I own a copy of The Elements of Style which is one of the most prescriptive books around regarding what “good writing” is. Though Welch’s essay has a nearly opposite message, urging writers to do what they must at the expense of constrictive rules, I love both for describing excellent writing and leading by example.

I do believe that there can be a single guiding principle for good writing. At their core, the two contrasting works in fact have the same core message: be deliberate.

San Francisco Is Dead. Long Live San Francisco


Gary Kamiya has an excellent article in San Francisco Magazine, talking about the many factors and consequences of San Francisco’s economic growth.

(I)f present trends continue, the city could soon become a moated citadel of info-money, accessible only to venture capitalists, Twitter engineers, and the creators of hookup apps.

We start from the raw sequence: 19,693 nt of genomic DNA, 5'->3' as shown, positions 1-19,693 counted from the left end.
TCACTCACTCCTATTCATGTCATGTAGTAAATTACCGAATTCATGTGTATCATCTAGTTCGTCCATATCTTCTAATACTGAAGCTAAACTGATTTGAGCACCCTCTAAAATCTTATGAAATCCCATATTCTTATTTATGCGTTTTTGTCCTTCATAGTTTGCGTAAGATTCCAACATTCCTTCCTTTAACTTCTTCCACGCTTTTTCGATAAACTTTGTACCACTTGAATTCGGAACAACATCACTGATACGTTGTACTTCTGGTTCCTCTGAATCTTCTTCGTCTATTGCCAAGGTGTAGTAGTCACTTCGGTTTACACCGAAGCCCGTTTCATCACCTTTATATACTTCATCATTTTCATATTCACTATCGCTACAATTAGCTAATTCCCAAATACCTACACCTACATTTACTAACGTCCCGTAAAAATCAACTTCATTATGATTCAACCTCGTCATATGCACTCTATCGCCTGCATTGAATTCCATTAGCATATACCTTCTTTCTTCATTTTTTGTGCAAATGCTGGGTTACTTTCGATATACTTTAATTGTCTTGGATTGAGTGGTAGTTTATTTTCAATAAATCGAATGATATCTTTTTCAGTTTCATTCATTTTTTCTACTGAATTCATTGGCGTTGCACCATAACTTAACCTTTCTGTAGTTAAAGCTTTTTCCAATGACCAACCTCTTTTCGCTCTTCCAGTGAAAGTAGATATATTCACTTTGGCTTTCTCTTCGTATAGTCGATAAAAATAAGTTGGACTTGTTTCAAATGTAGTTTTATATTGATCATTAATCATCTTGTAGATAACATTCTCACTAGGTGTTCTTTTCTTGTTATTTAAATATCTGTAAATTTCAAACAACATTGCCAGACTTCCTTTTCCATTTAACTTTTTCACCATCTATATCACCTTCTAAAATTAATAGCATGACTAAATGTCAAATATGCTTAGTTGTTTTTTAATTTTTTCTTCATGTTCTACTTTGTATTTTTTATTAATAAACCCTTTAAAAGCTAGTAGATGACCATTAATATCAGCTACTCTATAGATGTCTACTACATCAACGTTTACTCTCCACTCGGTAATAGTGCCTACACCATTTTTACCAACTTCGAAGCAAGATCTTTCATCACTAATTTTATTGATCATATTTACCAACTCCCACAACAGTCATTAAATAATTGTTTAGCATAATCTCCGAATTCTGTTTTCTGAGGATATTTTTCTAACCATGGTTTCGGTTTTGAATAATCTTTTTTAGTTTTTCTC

This prospect worries me. As someone who loves San Francisco’s maverick tradition and its class and ethnic diversity (I celebrated both in a book I wrote last year called Cool Gray City of Love), I find the idea that my beloved town is on the verge of becoming another Manhattan—a picturesque but increasingly expensive, homogeneous, and sterile burg—distressing, to put it mildly.
And yet, the political, cultural, and class war that has erupted over what is happening to San Francisco—call it the Change—strikes me as wrongheaded to the point of surreality.
I’m all for rushing the barricades when there’s an enemy to fight and a battle that can be won. I’ve engaged in my share of such battles. But it’s time to reckon with reality: There is no enemy here. Or if there is, it’s an enemy that won’t be defeated. What has hit San Francisco in the last couple of years can be summed up in one word: capitalism. And that is a tsunami that no seawall can keep out.

I love what San Francisco has been, and I sure hope I also can love what it’s becoming.